At Last: Senate To Vote on Goodwin Liu

Despite the fact that Professor Goodwin Liu was nominated over a year ago to a seat designated a "judicial emergency" on the Ninth Circuit Court of Appeals, despite the fact that he has a lifelong commitment to public service, despite the fact that he has support from leading Republican and Democratic lawyers alike, and despite the fact that he has the support of a majority of Senators, a determined minority in the Senate has persisted in blocking an up-or-down vote on his nomination -- until now. The long-overdue end to this blockade is in sight. Last night, Senate Majority Leader Reid filed a petition to end debate on Professor Liu's nomination. On Thursday morning the Senate will vote on whether to end debate and allow a vote on the nomination.

One might well ask why the delay -- and why the controversy. A quick review of his background would not provide a ready answer. He is, quite simply, a legal superstar with broad expertise, including on one of the most pressing issues facing the country. A Professor of Law at the U.C. Berkeley School of Law, Professor Liu has focused on constitutional law and education law and policy and is one of the nation's leading experts on educational equity. He has received U.C. Berkeley's Distinguished Teaching Award and is a former Associate Dean of the law school. He graduated with distinction from Stanford University and is a graduate of Yale Law School and a former Rhodes Scholar. He served in the prestigious positions as a law clerk both on a federal court of appeals and the U.S. Supreme Court and practiced at a prominent law firm before embarking on his remarkable academic career. With this spectacular legal pedigree, it is no surprise that the American Bar Association's Standing Committee on the Federal Judiciary gave Professor Liu a unanimous rating of "well qualified."

If that is not enough, his personal qualities only make him all the more unique. He is the son of immigrants, who from an early age instilled in him a love of learning, and his own life exemplifies the importance of educational opportunity in this country. He has testified to his deep respect for the rule of law and the limited role of the judiciary in our constitutional democracy. He has been devoted to public service: he's held positions at the Corporation for National Service and the Department of Education and devoted significant volunteer time to non-profit organizations like the National Women's Law Center, of which I am co-president and on whose Board of Directors Goodwin Liu currently serves. I, like so many others, am a great admirer, having observed up close Professor Liu's fairness, kindness and ability to bring people together.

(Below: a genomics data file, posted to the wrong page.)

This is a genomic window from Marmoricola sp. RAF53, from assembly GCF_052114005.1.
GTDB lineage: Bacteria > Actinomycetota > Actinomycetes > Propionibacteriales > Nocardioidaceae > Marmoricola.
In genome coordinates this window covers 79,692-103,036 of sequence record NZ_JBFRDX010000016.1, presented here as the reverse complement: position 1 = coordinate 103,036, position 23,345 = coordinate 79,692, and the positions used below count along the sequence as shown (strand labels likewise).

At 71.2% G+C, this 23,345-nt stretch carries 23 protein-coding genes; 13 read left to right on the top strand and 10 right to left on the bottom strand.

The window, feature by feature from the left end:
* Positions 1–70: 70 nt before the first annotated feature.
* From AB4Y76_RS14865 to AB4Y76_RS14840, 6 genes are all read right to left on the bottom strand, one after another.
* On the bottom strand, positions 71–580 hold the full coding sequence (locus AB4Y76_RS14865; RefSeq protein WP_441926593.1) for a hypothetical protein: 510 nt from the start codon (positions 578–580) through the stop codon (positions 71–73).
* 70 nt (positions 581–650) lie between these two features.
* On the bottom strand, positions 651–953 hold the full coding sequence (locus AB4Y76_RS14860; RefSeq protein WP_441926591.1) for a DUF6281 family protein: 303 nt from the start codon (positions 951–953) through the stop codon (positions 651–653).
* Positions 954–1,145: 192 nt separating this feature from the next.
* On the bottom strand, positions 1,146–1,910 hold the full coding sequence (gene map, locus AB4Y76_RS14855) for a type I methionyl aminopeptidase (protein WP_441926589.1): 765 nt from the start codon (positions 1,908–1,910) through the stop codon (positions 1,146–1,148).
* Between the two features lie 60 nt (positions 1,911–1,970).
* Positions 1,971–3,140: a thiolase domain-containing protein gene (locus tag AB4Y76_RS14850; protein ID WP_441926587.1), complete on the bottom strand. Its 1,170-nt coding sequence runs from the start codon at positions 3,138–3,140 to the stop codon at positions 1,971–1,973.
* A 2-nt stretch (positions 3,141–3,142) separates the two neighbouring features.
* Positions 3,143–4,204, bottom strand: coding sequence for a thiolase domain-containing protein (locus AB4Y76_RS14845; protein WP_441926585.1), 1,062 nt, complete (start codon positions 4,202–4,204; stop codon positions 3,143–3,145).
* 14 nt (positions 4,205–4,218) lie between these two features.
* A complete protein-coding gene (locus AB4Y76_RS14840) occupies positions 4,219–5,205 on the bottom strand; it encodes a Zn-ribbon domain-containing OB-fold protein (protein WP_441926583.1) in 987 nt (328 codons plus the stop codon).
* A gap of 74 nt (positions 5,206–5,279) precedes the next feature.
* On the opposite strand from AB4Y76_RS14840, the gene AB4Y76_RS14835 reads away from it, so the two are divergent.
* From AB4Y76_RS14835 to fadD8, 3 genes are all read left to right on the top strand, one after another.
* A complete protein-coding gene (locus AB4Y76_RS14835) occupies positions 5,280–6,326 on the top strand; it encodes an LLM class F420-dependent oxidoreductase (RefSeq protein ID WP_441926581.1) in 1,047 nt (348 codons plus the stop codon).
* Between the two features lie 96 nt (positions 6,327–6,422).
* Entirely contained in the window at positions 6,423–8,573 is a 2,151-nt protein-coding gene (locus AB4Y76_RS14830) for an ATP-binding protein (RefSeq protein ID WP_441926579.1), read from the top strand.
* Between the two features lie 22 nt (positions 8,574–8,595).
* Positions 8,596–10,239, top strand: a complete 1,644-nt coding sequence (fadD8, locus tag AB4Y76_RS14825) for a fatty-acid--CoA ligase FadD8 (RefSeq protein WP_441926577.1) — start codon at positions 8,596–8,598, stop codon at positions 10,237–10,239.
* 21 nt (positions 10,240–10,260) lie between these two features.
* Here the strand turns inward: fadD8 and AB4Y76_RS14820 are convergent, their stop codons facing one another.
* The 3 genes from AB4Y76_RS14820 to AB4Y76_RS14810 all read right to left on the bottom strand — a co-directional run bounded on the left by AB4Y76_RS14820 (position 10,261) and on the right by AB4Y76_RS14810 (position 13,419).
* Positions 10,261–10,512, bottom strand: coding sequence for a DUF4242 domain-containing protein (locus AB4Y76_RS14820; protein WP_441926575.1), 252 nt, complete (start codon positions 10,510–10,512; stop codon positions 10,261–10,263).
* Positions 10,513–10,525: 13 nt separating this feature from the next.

In a testament to his exceptional qualifications, Goodwin Liu has received support from across the ideological spectrum. Law professor John Yoo, a former Justice Department official in the administration of President George W. Bush, with impeccable conservative credentials, has called Professor Liu "well qualified." Kenneth Starr, currently president of Baylor University, former Solicitor General under President Ronald Reagan, and certainly well-known as a Special Prosecutor, wrote a letter praising Professor Liu's "independence and openness to diverse viewpoints as well as his ability to follow the facts and the law to their logical conclusion, whatever its political valence may be." Clint Bolick, Director of the conservative Goldwater Institute, strongly supports Professor Liu's nomination, saying that he "clearly possesses the scholarly credentials and experience to serve with distinction on this important court."

Thursday morning's cloture vote on Professor Liu's nomination will give senators the opportunity to allow this highly qualified nominee to receive a yes-or-no vote, a year after his nomination, after two Judiciary Committee hearings and three Committee votes, and after ample opportunity to debate and discuss the nominee's record. For those who have decried judicial filibusters in the past, this is beyond question a nominee who deserves that up-or-down vote. It's all the more important to move nominated judges forward when nearly 10 percent of the seats on the federal bench around the country sit empty, and when caseloads of judges on the court to which Professor Liu has been nominated are overwhelming -- meaning that Americans who rely on the courts for justice are waiting in vain. It is time for the Senate to end that wait: confirm Goodwin Liu.